Memories of ‘The Rivalry’: Differences in How Fans of the Winning and Losing Teams Remember the Same Game
Article first published online: 27 JUN 2012
Copyright © 2012 John Wiley & Sons, Ltd.
Applied Cognitive Psychology
Volume 26, Issue 5, pages 746–756, September/October 2012
How to Cite
Talarico, J. M. and Moore, K. M. (2012), Memories of ‘The Rivalry’: Differences in How Fans of the Winning and Losing Teams Remember the Same Game. Appl. Cognit. Psychol., 26: 746–756. doi: 10.1002/acp.2855
- Issue published online: 17 SEP 2012
- Article first published online: 27 JUN 2012
- Manuscript Accepted: 1 JUN 2012
- Manuscript Revised: 8 APR 2012
- Manuscript Received: 12 AUG 2010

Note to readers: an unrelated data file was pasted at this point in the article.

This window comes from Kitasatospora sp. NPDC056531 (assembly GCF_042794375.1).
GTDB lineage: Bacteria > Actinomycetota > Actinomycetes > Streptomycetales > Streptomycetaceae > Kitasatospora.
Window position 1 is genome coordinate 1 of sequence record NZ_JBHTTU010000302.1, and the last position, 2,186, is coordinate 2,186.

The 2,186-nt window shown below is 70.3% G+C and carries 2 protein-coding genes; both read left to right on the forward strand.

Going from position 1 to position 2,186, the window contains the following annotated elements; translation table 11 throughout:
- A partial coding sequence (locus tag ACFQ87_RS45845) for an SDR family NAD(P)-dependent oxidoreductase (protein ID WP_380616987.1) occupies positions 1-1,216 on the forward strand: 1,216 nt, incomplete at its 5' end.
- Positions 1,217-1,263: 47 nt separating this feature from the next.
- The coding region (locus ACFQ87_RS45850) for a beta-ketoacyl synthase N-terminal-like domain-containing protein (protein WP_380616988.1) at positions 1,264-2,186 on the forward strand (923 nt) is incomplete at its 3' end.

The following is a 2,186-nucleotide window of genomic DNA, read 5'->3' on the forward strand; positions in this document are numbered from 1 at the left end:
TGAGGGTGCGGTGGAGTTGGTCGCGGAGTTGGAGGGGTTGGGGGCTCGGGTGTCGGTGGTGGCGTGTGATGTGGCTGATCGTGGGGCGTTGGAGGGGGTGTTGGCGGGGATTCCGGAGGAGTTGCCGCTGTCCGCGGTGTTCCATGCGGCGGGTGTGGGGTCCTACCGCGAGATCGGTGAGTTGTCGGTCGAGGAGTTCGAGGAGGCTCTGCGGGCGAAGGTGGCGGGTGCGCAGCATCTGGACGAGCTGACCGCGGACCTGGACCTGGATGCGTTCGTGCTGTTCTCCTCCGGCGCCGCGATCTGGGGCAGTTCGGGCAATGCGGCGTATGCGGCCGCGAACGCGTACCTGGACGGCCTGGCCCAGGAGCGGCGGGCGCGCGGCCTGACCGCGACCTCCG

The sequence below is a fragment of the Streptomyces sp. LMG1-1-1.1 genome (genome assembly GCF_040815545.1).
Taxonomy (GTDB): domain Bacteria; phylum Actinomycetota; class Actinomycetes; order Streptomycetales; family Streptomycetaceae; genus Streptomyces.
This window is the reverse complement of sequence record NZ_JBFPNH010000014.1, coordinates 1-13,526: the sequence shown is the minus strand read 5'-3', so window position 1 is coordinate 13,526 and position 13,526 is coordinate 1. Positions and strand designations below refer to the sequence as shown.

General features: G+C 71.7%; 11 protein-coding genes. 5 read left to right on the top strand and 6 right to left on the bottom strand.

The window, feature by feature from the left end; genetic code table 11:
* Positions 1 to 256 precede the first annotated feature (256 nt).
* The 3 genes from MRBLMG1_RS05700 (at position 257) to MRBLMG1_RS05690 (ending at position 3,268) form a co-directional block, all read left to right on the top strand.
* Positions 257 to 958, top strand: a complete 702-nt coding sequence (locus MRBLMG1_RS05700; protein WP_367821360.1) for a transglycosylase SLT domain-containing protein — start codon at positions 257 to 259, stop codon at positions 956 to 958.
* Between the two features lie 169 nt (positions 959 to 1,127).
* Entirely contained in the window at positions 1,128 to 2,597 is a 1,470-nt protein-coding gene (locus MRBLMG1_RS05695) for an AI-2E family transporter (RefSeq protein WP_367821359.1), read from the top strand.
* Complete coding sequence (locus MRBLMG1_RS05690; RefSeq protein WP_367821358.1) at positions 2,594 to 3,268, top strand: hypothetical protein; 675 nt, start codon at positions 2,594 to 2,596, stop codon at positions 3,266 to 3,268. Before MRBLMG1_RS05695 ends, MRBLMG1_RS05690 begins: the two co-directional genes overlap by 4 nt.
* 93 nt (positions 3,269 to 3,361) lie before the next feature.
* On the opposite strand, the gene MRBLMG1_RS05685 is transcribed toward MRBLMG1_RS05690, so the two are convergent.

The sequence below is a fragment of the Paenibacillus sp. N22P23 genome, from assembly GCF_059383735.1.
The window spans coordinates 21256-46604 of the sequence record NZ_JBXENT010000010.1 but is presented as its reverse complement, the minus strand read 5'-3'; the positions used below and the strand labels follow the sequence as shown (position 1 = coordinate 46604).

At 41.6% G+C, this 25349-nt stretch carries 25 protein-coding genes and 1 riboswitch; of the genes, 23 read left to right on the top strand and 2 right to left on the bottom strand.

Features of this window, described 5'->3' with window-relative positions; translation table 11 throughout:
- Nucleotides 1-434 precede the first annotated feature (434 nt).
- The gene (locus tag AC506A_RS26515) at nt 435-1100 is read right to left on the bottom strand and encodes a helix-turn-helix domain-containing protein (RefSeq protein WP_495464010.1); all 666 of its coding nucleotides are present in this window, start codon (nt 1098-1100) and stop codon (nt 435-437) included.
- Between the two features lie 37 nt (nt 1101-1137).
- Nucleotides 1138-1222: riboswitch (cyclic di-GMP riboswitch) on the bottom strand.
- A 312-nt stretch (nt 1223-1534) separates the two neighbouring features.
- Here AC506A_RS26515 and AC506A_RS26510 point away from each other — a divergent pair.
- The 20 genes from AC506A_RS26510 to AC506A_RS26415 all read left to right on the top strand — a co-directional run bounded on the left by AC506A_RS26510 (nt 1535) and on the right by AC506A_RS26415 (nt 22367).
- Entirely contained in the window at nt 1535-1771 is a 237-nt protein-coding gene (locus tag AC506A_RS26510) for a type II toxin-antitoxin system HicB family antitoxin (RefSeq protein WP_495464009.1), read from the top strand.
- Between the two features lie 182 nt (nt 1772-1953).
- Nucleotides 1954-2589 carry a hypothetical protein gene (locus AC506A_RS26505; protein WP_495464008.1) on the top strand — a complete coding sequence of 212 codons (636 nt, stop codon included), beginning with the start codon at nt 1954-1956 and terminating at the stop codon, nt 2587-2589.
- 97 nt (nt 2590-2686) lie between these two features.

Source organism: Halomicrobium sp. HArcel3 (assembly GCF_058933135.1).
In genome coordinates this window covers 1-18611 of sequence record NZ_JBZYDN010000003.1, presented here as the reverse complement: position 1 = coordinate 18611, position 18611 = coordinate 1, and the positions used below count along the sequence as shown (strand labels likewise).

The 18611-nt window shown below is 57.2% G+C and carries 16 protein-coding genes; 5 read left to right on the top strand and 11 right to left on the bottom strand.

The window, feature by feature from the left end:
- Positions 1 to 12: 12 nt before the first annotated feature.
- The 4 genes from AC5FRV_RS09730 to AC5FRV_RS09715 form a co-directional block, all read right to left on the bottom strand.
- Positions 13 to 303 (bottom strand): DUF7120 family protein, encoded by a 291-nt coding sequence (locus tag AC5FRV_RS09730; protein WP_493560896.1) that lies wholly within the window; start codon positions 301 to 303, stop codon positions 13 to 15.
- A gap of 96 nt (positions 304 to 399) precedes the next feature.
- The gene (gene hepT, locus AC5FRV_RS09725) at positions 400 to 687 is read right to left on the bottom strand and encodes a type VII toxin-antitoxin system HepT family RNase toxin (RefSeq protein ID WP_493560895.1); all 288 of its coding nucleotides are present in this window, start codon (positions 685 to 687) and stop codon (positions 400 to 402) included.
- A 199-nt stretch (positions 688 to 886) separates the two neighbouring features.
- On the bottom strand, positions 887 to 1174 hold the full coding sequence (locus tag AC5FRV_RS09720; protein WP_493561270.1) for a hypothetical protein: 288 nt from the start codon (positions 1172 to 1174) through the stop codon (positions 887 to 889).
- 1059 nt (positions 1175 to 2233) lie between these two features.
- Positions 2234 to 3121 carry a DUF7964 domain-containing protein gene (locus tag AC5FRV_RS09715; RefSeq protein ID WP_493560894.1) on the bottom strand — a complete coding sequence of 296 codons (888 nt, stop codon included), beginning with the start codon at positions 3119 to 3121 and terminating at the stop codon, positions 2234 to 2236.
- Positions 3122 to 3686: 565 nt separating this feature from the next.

Berntsen's social identity model of flashbulb memory was applied to recall of the 2008 Lafayette–Lehigh (‘The Rivalry’) football game, which Lehigh won. Consistent with Berntsen's theory, Lehigh fans found the game to be more emotional and therefore rehearsed the event more frequently. They also remembered the factual details of the game more accurately than did Lafayette fans, particularly those facts that enhanced positive social group identity. Although students from both schools recalled the event equally vividly initially, the Lehigh fans maintained that vividness over time, whereas Lafayette fans' memories decreased in vividness. Surprisingly, both teams' fans were equally consistent in describing their personal circumstances during the event, were equally confident in the accuracy of those recollections, and felt an equally high degree of reliving the event while remembering it. The significant influence of emotional affect on vividness, reliving, and confidence was partially mediated by rehearsal, consistent with Berntsen's model. Copyright © 2012 John Wiley & Sons, Ltd.